GUILTY . Aged 28. - Transported for Life .
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Tasmanian Conduct Record: https://stors.tas.gov.au/CON40-1-1$init=CON40-1-1p163
197. Ann Bartlett, per America, Tried at Middlesex, 9 Dec 1830, Life.  Transported for Stealing from the person. Gaol Report – Not known at Newgate. Married 2 children. Stated this offence Stealing from the person (My husband was convicted of stealing 18 s from the person sentenced 7 years) Married one child proper name Ann Duffy husband Michael Duffy on board the Leviathan at Portsmouth. 2 months on the Town.
Several incidents and punishments recorded. She was referred to as Ux. Duffey, so presume she was with her husband.
Recommended to the Queen for a C. Pardon 28 June 1844.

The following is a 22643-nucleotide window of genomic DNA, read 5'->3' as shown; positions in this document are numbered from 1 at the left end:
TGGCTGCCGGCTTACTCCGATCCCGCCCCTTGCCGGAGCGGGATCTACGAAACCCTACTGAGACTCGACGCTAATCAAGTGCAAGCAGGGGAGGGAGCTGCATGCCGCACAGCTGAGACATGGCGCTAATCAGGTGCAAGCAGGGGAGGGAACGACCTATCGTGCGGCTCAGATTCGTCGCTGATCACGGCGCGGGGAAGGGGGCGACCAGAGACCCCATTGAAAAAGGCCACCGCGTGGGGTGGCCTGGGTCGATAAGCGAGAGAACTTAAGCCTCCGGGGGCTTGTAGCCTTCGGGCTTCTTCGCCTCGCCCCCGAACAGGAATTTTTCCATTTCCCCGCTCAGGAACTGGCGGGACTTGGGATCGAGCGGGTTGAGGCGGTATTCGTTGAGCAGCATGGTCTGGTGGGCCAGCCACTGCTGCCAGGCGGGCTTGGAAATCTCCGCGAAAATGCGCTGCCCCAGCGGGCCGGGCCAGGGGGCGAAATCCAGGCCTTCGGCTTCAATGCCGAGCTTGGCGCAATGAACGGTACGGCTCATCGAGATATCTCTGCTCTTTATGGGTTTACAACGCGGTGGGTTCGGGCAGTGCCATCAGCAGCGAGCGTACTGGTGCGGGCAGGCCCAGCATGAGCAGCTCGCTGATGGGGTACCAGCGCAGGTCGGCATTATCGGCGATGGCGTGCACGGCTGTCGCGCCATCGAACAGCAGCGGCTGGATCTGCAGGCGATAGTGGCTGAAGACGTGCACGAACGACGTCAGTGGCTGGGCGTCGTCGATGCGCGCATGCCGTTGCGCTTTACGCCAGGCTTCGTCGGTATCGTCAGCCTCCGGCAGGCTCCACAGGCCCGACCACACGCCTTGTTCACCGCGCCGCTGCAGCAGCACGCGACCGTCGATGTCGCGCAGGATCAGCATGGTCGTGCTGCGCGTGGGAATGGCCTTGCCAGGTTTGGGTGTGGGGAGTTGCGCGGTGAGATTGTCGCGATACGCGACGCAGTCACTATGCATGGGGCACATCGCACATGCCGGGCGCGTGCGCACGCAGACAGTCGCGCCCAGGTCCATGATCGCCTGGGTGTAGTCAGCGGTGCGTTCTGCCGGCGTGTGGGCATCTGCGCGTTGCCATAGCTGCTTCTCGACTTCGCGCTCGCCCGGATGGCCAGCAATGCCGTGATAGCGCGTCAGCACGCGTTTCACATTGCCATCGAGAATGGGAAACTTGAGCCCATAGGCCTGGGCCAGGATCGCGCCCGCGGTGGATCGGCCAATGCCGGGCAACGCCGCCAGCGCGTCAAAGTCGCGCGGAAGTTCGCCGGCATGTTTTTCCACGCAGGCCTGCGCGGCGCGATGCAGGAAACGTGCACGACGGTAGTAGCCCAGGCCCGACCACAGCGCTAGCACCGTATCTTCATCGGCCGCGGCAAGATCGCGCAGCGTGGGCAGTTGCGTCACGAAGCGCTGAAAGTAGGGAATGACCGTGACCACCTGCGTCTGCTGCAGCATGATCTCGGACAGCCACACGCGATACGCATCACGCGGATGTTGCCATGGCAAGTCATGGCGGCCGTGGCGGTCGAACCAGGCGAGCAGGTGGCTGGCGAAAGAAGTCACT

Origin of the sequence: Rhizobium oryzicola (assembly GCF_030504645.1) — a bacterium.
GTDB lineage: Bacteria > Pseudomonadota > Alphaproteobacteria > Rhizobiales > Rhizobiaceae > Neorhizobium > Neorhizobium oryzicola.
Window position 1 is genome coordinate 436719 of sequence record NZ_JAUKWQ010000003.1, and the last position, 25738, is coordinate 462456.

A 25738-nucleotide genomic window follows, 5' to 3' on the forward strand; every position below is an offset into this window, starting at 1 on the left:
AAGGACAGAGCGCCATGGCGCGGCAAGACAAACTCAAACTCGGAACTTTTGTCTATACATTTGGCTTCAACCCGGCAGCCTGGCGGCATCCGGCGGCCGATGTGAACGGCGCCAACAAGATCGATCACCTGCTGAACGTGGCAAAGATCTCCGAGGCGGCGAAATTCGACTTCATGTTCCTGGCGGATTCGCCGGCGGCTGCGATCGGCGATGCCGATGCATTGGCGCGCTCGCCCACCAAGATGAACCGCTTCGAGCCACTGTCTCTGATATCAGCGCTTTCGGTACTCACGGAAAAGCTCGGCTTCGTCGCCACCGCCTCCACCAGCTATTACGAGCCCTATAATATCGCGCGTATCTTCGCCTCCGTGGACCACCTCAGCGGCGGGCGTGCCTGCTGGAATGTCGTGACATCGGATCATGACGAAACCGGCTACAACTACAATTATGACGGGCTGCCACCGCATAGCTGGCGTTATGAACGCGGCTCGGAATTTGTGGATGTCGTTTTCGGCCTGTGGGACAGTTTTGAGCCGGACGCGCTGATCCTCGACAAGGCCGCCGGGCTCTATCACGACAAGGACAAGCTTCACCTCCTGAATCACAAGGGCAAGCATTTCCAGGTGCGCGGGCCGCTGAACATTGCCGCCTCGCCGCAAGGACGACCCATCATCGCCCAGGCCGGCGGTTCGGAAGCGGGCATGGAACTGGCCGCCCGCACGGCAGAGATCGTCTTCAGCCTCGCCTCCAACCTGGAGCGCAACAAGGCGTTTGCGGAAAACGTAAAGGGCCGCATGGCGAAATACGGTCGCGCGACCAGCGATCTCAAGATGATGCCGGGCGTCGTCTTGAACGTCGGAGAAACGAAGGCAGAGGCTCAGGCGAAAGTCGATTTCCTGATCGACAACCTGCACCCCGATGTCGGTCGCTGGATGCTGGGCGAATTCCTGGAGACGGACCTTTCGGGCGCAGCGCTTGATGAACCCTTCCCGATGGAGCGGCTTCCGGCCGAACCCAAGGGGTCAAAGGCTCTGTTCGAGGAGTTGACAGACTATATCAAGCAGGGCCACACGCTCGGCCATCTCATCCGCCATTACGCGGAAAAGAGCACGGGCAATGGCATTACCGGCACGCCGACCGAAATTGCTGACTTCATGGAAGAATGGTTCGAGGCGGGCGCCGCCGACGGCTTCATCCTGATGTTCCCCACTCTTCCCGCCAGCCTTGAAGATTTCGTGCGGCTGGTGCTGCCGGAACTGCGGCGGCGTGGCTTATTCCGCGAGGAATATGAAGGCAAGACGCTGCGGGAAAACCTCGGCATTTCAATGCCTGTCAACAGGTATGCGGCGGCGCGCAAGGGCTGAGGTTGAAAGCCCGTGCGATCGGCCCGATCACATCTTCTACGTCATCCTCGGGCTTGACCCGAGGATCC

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https://stors.tas.gov.au/CON27-1-1$init=CON27-1-1p3
197 Ann Bartlett, 28, servt. Of all work, Assigned to Mrs Mc Cormack
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Convict Changes History

Maureen Withey on 16th April, 2020 made the following changes:

convicted at, term: 99 years, voyage, source: Tasmanian Conduct Record: https://stors.tas.gov.au/CON40-1-1$init=CON40-1-1p163 (prev. ), firstname: Ann, surname: Bartlett, alias1: , alias2: , alias3: , alias4: , date of birth: 0000, date of death: 0000, ge

Maureen Withey on 16th April, 2020 made the following changes:

alias1: Ann Duffy

This record was discovered and printed on ConvictRecords.com.au